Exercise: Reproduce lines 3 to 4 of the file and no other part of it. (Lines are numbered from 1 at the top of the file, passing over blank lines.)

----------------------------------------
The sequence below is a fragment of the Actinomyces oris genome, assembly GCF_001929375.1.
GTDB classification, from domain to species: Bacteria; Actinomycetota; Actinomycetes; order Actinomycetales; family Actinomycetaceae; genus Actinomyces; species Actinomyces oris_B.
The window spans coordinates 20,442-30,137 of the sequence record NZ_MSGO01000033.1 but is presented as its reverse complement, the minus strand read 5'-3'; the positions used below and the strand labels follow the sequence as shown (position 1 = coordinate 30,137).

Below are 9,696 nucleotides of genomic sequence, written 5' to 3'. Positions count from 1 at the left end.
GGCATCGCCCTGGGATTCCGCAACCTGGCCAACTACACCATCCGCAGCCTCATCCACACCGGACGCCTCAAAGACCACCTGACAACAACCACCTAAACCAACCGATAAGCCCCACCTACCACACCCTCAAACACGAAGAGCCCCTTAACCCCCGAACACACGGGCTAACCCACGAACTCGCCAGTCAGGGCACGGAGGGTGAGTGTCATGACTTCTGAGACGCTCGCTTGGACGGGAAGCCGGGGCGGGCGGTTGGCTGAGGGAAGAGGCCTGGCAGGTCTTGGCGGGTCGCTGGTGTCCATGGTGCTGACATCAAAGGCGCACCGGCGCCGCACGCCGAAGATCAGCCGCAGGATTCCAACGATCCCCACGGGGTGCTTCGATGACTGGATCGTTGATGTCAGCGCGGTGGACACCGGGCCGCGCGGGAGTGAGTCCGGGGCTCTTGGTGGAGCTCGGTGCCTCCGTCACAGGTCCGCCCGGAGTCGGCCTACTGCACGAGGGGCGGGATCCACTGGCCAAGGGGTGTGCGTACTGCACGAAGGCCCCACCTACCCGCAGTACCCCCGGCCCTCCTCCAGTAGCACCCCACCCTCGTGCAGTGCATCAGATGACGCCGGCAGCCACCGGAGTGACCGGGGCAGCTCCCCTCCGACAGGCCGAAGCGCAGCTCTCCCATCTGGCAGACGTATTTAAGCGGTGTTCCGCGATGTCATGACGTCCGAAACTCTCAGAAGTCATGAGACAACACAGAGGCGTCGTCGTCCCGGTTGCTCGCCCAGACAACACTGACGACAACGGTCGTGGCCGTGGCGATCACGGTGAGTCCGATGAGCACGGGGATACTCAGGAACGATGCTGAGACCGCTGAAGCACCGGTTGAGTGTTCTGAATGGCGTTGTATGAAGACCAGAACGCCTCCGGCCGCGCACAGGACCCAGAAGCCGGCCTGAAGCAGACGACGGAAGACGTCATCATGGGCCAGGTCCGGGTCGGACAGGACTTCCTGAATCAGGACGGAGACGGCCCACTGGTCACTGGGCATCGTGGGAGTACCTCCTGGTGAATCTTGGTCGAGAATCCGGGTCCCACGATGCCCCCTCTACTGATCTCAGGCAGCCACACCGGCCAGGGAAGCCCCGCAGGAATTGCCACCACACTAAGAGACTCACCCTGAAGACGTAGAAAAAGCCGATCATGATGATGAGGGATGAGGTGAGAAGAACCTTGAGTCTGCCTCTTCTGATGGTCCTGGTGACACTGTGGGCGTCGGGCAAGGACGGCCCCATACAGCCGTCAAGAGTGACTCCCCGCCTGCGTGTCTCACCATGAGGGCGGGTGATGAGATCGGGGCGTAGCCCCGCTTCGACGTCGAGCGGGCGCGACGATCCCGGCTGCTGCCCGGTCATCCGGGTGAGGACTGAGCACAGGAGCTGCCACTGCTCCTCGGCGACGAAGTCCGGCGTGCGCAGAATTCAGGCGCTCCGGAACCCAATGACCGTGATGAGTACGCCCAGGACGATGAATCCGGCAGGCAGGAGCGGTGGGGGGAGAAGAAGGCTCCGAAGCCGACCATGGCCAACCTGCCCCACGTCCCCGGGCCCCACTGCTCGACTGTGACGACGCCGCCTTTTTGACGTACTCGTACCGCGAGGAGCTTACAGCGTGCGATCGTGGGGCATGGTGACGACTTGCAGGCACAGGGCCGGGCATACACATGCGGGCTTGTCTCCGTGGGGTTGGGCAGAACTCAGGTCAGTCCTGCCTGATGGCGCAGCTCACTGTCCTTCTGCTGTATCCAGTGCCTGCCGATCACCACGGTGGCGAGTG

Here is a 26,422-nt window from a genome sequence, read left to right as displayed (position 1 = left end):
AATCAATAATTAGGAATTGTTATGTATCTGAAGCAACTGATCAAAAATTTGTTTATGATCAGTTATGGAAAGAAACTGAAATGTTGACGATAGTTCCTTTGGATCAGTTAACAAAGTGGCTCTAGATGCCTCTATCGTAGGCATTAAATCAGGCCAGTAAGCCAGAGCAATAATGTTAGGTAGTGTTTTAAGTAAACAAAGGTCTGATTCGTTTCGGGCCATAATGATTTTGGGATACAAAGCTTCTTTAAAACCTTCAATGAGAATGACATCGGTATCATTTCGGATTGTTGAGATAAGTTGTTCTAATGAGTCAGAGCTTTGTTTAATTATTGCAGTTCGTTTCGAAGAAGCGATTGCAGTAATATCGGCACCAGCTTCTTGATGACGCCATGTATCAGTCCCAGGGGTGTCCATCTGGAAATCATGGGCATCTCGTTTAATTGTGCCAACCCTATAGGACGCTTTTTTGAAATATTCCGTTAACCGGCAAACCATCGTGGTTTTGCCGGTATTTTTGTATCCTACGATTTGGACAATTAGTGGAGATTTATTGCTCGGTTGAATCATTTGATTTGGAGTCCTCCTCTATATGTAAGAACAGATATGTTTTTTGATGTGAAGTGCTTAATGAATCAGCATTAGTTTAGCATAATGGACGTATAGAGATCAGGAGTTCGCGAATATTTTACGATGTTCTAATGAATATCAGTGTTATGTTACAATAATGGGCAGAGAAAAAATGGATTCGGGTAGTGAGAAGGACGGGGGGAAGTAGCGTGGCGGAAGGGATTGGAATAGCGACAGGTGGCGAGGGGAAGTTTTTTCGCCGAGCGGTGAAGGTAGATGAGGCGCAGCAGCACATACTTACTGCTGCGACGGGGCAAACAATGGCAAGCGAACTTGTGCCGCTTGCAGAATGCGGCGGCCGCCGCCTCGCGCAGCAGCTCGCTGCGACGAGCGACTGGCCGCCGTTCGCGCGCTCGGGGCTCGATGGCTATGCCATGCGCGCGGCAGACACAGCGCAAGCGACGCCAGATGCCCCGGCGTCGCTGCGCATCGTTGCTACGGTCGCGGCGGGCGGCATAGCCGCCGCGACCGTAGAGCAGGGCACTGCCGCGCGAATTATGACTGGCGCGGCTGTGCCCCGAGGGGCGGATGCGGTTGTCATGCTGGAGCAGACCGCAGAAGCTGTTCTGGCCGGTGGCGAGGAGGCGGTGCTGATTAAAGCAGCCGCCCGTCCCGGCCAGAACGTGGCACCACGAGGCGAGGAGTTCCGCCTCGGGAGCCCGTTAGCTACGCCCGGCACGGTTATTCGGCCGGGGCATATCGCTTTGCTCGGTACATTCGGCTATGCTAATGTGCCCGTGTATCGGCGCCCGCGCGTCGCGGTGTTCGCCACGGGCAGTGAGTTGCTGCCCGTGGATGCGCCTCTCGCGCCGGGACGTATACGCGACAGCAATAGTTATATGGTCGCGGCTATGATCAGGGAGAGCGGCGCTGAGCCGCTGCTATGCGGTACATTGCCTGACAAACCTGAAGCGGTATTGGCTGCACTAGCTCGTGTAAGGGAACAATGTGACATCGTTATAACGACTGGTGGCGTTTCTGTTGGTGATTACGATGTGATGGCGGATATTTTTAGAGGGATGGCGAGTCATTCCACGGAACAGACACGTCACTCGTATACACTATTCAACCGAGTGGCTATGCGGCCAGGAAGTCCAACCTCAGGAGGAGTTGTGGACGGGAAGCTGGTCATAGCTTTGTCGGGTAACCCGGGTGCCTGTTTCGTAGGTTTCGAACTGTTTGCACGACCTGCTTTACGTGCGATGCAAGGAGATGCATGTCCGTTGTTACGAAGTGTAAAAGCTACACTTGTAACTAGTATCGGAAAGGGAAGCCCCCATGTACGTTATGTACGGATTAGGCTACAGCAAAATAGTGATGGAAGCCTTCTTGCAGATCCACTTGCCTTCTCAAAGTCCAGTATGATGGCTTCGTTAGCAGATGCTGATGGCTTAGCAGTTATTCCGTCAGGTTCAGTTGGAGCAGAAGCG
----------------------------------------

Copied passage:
The window spans coordinates 20,442-30,137 of the sequence record NZ_MSGO01000033.1 but is presented as its reverse complement, the minus strand read 5'-3'; the positions used below and the strand labels follow the sequence as shown (position 1 = coordinate 30,137).

Below are 9,696 nucleotides of genomic sequence, written 5' to 3'. Positions count from 1 at the left end.